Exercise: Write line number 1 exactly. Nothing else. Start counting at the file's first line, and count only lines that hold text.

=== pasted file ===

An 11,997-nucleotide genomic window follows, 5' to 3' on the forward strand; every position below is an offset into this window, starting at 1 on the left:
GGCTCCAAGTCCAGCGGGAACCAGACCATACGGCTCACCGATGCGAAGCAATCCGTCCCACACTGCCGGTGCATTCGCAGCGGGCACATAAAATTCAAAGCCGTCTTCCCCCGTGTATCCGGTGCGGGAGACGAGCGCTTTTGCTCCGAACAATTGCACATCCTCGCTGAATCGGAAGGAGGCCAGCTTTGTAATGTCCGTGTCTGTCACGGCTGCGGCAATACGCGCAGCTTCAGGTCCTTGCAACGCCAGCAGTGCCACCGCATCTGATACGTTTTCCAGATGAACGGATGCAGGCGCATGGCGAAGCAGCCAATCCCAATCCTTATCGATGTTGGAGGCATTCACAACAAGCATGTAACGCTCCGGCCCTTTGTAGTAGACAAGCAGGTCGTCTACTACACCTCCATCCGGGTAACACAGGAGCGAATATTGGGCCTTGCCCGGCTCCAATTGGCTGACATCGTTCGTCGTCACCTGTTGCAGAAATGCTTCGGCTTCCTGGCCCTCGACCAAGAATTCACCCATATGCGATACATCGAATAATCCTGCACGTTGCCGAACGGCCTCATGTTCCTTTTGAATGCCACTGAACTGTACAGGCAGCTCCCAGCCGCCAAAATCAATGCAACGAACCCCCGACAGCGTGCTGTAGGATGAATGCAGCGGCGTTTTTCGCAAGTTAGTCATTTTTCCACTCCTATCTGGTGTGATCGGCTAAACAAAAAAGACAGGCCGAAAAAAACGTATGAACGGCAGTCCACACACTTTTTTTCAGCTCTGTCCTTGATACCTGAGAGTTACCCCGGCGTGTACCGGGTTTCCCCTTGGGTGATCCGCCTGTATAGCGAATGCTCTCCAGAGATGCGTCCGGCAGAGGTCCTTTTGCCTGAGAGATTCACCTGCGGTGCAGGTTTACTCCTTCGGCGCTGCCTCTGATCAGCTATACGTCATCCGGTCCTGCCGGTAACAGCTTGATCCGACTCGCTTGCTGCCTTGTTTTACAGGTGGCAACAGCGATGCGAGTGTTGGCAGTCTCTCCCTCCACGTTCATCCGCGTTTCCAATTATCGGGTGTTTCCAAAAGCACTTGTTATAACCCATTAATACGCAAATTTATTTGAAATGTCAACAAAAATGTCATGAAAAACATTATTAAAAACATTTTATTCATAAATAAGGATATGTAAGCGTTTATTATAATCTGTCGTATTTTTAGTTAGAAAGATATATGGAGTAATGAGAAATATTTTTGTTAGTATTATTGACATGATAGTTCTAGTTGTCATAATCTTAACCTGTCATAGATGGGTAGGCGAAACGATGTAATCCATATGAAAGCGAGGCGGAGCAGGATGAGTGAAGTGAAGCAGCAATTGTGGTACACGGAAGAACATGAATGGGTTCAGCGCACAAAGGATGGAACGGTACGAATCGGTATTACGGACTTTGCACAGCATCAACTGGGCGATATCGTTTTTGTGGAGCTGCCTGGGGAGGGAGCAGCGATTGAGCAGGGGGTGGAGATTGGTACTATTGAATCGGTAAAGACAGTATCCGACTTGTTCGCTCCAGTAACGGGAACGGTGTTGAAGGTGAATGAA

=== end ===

An 11,997-nucleotide genomic window follows, 5' to 3' on the forward strand; every position below is an offset into this window, starting at 1 on the left: